Your Adopted Labrador Retriever Can Learn To Behave

Gemma | December 24th, 2008
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If you adopt an adult Lab from a shelter or rescue group, you certainly can’t go back in time to puppyhood to avoid behavior problems. But don’t despair! Your Lab can still learn how to behave.

Habits that have taken a year to develop won’t disappear overnight. Consistency and patience are required to train a Lab of any age. You can’t let your Lab get away with something once just because you are tired. You can’t pat it on the head for jumping on you one day because it’s cute, then yell at it for jumping on you the next day when you are in your work clothes.

The trick is to see the pearl in the oyster, so to speak. You can have a wonderful family dog hidden inside that rambunctious adolescent. All you need to do is channel that energy with patience and nurture those natural Lab tendencies into behaviors that are appropriate for life with the typical loving family.

Back To The Basics

They key to training a shelter Lab, a Lab from a rescue group, or any adolescent or adult Lab is simple. The golden rule in training is to forget that they are adolescents or adult dogs and treat them just how you would treat an 8-week old puppy – using positive training methods.

In many cases, people who adopt adult Labs from the shelter believe an older dog should know better, and this can set both dog and human up for failure and disappointment. If your adopted Lab is acting up, it isn’t because it is being spiteful. Just because a dog is older doesn’t mean it should know better.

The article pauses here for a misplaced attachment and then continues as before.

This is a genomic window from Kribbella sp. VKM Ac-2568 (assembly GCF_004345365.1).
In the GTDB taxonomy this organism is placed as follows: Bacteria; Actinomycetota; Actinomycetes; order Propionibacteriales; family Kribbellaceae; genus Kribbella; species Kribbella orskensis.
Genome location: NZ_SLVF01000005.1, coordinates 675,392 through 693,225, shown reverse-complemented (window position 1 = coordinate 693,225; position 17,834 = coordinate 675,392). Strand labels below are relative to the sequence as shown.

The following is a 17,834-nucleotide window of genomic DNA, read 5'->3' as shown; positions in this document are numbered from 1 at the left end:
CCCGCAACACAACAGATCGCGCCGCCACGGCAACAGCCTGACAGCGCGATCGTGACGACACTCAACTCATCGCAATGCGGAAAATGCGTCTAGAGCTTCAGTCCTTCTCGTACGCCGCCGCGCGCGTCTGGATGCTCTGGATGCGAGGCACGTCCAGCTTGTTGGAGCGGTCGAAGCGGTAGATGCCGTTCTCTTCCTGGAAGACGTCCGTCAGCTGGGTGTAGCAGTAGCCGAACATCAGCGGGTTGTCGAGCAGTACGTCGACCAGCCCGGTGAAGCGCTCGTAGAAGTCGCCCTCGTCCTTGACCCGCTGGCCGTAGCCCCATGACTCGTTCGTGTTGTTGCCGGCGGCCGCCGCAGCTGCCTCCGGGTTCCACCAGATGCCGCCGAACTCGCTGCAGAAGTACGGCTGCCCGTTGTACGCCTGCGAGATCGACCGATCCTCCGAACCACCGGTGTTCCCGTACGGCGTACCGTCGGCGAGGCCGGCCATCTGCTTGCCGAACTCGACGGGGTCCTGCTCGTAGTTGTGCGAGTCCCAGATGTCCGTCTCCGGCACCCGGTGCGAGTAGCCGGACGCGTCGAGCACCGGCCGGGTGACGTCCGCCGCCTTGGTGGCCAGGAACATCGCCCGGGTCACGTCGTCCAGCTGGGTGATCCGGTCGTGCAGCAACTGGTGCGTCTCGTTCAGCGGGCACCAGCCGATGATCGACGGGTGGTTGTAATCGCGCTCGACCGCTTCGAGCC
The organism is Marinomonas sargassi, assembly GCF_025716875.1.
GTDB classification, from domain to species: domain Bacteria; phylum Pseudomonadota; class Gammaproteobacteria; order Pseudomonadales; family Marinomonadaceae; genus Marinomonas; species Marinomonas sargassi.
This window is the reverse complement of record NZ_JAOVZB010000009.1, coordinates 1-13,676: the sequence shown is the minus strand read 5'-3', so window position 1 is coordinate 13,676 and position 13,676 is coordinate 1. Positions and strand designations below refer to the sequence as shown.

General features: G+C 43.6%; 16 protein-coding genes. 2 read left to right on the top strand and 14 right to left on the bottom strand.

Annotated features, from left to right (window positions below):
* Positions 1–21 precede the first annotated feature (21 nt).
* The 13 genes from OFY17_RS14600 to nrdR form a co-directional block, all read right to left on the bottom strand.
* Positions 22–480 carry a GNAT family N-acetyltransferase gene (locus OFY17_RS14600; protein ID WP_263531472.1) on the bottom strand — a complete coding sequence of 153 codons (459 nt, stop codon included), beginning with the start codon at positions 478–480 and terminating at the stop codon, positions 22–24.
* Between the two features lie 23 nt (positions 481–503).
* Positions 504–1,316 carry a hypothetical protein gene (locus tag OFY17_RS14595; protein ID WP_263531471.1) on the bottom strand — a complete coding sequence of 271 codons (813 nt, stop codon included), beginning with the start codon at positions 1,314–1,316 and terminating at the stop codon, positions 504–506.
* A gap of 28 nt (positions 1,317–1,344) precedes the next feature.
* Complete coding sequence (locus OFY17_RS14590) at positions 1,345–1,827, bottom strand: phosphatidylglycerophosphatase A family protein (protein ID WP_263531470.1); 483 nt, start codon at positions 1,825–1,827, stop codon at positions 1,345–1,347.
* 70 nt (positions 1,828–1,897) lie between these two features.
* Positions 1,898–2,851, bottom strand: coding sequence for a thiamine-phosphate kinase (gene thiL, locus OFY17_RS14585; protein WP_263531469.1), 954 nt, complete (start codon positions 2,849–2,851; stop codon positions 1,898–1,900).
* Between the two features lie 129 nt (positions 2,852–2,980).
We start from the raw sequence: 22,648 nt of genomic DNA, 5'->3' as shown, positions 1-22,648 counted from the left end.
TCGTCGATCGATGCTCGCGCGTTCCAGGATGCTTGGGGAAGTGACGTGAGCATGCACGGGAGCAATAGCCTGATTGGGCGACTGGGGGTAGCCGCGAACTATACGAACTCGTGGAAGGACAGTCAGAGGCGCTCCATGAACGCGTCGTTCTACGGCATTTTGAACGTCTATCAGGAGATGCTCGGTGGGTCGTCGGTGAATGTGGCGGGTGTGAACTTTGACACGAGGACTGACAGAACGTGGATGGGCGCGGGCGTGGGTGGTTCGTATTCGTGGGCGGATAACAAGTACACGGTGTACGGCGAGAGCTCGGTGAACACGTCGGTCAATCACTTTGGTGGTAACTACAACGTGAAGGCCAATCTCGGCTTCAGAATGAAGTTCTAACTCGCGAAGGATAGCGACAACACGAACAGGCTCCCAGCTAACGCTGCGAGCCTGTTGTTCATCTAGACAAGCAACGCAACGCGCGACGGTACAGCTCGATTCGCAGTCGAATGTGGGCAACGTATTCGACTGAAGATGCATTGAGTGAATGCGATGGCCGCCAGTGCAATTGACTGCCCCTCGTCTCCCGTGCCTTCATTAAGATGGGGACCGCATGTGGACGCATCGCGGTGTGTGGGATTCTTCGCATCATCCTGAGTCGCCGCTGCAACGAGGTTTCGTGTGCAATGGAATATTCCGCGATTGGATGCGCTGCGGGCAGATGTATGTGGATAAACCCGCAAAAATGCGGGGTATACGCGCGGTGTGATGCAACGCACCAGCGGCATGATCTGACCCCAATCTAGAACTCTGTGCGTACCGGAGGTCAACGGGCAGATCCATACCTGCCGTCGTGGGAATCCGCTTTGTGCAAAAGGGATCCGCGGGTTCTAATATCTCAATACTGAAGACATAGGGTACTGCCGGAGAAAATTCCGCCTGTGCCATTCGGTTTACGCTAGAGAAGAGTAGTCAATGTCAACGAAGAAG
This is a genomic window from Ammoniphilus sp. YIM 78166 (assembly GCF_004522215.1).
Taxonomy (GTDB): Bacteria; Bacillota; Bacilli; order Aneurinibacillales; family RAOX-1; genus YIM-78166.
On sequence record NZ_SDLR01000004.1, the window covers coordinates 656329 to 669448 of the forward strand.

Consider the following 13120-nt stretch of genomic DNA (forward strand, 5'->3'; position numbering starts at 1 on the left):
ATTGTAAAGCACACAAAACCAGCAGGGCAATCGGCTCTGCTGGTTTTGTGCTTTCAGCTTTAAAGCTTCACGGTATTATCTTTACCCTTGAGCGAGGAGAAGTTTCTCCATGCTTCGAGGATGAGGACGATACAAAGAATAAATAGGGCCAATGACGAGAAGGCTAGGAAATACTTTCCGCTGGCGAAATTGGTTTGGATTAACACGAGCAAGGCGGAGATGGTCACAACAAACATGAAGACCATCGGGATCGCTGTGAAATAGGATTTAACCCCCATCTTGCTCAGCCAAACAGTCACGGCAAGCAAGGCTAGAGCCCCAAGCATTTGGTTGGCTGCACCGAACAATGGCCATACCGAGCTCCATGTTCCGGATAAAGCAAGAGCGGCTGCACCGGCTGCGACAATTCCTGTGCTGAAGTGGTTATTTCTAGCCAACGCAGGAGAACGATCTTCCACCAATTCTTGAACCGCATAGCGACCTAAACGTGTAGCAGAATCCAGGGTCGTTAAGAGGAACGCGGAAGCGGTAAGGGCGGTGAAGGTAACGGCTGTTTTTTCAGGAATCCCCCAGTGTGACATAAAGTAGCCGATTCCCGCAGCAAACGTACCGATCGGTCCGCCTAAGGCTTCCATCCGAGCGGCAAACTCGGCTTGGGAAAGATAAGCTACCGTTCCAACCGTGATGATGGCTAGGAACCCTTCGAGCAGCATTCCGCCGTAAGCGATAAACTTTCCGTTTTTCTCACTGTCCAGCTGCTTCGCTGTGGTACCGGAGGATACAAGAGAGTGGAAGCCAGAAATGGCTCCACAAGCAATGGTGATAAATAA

A lot of people get really resentful about the behavior of their shelter Labs. They think their dog is abnormal because it isn’t acting like that calm, sweet, mellow Lab down the street. But this is normal behavior for Lab puppies and also for adolescent Labs that haven’t had any training or that don’t understand what is expected of them.

This kind of behavior is frustrating, but you have to understand the Lab’s natural tendencies and you have to be patient. Rambunctious behavior from a shelter dog is actually a good thing. A dog that has been moved around a lot tends to be insecure and overwhelmed, leaving it subdued for a few weeks when placed in a new home.

The dog isn’t sure whether it is going to stay with you but when he starts jumping up and running around like a toddler, that’s really good news! It means that your Lab is finally feeling comfortable and starts acting more normal. At this point, you can manage training problems and start back at square one, as if it were a puppy.

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